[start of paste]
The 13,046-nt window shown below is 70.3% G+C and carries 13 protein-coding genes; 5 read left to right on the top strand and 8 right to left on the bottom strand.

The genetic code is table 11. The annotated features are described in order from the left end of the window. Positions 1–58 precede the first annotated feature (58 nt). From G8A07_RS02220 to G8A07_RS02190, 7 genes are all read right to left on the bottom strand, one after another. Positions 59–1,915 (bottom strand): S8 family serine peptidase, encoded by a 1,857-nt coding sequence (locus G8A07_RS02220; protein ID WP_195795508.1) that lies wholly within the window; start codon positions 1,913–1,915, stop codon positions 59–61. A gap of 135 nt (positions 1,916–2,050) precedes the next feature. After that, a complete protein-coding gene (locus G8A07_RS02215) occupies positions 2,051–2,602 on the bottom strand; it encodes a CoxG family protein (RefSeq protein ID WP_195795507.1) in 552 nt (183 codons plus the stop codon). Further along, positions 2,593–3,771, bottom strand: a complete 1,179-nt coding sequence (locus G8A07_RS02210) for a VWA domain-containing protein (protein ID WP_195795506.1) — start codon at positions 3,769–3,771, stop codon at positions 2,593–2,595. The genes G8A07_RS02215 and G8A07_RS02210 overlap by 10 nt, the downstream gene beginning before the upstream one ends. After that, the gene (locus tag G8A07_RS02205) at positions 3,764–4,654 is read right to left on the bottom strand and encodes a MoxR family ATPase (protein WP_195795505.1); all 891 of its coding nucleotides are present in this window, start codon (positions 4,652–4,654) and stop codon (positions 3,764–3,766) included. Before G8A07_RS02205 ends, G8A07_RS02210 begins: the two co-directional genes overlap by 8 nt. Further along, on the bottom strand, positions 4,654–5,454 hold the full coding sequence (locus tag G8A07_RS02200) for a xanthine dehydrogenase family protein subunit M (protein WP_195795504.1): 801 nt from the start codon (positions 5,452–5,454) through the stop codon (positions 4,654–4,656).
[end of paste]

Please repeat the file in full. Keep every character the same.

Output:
The 13,046-nt window shown below is 70.3% G+C and carries 13 protein-coding genes; 5 read left to right on the top strand and 8 right to left on the bottom strand.

The genetic code is table 11. The annotated features are described in order from the left end of the window. Positions 1–58 precede the first annotated feature (58 nt). From G8A07_RS02220 to G8A07_RS02190, 7 genes are all read right to left on the bottom strand, one after another. Positions 59–1,915 (bottom strand): S8 family serine peptidase, encoded by a 1,857-nt coding sequence (locus G8A07_RS02220; protein ID WP_195795508.1) that lies wholly within the window; start codon positions 1,913–1,915, stop codon positions 59–61. A gap of 135 nt (positions 1,916–2,050) precedes the next feature. After that, a complete protein-coding gene (locus G8A07_RS02215) occupies positions 2,051–2,602 on the bottom strand; it encodes a CoxG family protein (RefSeq protein ID WP_195795507.1) in 552 nt (183 codons plus the stop codon). Further along, positions 2,593–3,771, bottom strand: a complete 1,179-nt coding sequence (locus G8A07_RS02210) for a VWA domain-containing protein (protein ID WP_195795506.1) — start codon at positions 3,769–3,771, stop codon at positions 2,593–2,595. The genes G8A07_RS02215 and G8A07_RS02210 overlap by 10 nt, the downstream gene beginning before the upstream one ends. After that, the gene (locus tag G8A07_RS02205) at positions 3,764–4,654 is read right to left on the bottom strand and encodes a MoxR family ATPase (protein WP_195795505.1); all 891 of its coding nucleotides are present in this window, start codon (positions 4,652–4,654) and stop codon (positions 3,764–3,766) included. Before G8A07_RS02205 ends, G8A07_RS02210 begins: the two co-directional genes overlap by 8 nt. Further along, on the bottom strand, positions 4,654–5,454 hold the full coding sequence (locus tag G8A07_RS02200) for a xanthine dehydrogenase family protein subunit M (protein WP_195795504.1): 801 nt from the start codon (positions 5,452–5,454) through the stop codon (positions 4,654–4,656).